Cut & Cover Metro Stations & Other Underground Structures

Vinay Gupta, Director & CEO, Tandon Consultants, discusses the intricacies and issues in the construction of underground metro stations including strata survey during structural design, selection of methods and techniques of construction, traffic management, handling of utilities, installation of diaphragm walls, launching and retrieving of TBM, manufacturing of precast segments and more.

Underground construction poses several new challenges such as execution of Diaphragm Walls for Top-down or Bottom-up construction, Secant Piles for Bottom-up construction, Soldiers Pile-Wooden Lagging for Bottom up construction, etc. Installation of Diaphragm Walls is easy in soil sub strata, but extremely difficult in rock substrata. In such cases, use of Trench Cutter becomes necessary.

A new technique called Cube method involves construction of a shaft at each of the two ends of the Diaphragm Walls, and driving a tool horizontally between the two, keeping the upper strata undisturbed. Installation of Ground Anchors to control floatation and Rock Bolts to control lateral forces/sway of soil retaining system are intricate processes. Soft Eye comprising of Glass/Carbon Fiber Reinforcement is constructed within the retaining wall for the TBM to cut through the wall easily while entering the station structure. Tunnel Lining, Cross Passages, TBM Advancement, Tunnel Ventilation are some of the specific issues related to Tunnel Boring. Handling the traffic and utilities during construction require special careful planning to prevent any disruption to public life. Instrumentation and Monitoring are other important aspects of underground construction.

Underground Metro Station
A typical underground metro station has a main station body of about 20m width and 250m length with two levels below the ground, lower level for track and platform, and upper level for concourse (paid & unpaid areas). The main station body is flanked by four or more entry-exit structures connecting ground level to the concourse. Figure 1 depicts a typical station footprint. Figure 2 shows an inside view of the concourse and platform levels (with a large opening at the concourse level).

Cut & Cover Metro Stations & Other Underground Structures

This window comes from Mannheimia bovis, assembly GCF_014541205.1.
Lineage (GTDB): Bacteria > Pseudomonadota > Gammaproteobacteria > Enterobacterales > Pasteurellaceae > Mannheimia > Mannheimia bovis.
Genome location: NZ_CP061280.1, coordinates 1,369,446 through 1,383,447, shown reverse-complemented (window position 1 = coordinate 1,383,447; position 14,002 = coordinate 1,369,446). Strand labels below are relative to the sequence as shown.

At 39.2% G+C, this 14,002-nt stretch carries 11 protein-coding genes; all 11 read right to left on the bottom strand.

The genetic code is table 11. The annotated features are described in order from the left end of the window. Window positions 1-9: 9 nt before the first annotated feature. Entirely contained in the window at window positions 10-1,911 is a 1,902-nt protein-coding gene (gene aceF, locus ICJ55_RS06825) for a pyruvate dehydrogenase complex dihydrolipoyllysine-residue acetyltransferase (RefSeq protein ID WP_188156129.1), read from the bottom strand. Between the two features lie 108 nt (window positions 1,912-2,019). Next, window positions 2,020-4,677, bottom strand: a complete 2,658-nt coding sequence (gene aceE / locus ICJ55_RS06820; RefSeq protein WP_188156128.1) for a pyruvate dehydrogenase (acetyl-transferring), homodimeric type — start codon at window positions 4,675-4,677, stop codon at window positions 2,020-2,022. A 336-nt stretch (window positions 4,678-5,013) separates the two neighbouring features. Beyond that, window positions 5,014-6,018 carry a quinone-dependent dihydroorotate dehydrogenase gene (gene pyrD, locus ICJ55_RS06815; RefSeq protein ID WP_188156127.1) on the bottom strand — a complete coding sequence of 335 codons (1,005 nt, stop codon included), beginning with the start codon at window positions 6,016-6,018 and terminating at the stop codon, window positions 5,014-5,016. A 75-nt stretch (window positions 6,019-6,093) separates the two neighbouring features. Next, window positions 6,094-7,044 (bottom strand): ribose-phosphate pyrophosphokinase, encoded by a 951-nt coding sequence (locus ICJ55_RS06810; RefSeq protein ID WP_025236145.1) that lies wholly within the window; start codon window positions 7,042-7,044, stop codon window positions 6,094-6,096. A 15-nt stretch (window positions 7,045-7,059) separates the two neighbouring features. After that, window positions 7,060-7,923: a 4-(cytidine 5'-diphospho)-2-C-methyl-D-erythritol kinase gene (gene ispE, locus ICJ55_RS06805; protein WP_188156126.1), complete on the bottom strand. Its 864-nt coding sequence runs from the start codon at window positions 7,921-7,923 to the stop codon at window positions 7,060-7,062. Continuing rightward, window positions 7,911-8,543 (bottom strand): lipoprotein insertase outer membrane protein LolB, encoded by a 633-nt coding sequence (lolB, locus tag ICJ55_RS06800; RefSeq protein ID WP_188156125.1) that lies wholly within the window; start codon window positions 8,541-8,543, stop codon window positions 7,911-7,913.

Top-down Method of Construction
Top-down method of construction is more common as the ground above is usually required for traffic or other uses during construction. This method requires the use of RCC Diaphragm Walls (Figure 3) followed in sequence by the roof slab, the concourse slab, and the base slab, wherein connection between the Diaphragm Wall and these slabs are achieved through reinforcement couplers (Figure 4). Use of Secant Pile wall or Contiguous Bored Piles as permanent wall for Top-down Construction is not in vogue yet.

Cut & Cover Metro Stations & Other Underground Structures

Bottom-up Method of Construction
In locations where the ground is not required to be used during construction, or where there is hard rock at small depths, making a Diaphragm Wall difficult, the conventional bottom-up construction is used. In such cases, either we go for sloped excavation (not desirable for deep excavations) or the use of Secant Pile Wall, Contiguous Bored RCC Piles or Soldier Pile-Wooden Lagging system (depending upon the suitability). Figures 5 & 6 show soldier pile-wooden lagging and contiguous bored pile, respectively. Similarly, figures 7 & 8 may be referred to for Secant pile and lateral bracing system, respectively.

Cut & Cover Metro Stations & Other Underground StructuresCut & Cover Metro Stations & Other Underground Structures

Analysis
The main aspects of the analysis are soil and water pressure at every stage of construction. The sub-surface profile requires utmost care in deciding the corresponding design parameters. Complex 3-D analysis models associated with such structures is shown in Figures 9 & 10, which are generated with various loading combinations. Some of the useful tools to analyse correctly the structure for its interaction with the adjoining soil are Wallup and PLAXIS. General purpose software like STAAD and MIDAS are used for service stage analysis for its superimposition with the construction stage analysis.

Cut & Cover Metro Stations & Other Underground Structures

Launching of Tunnel Boring Machine (TBM)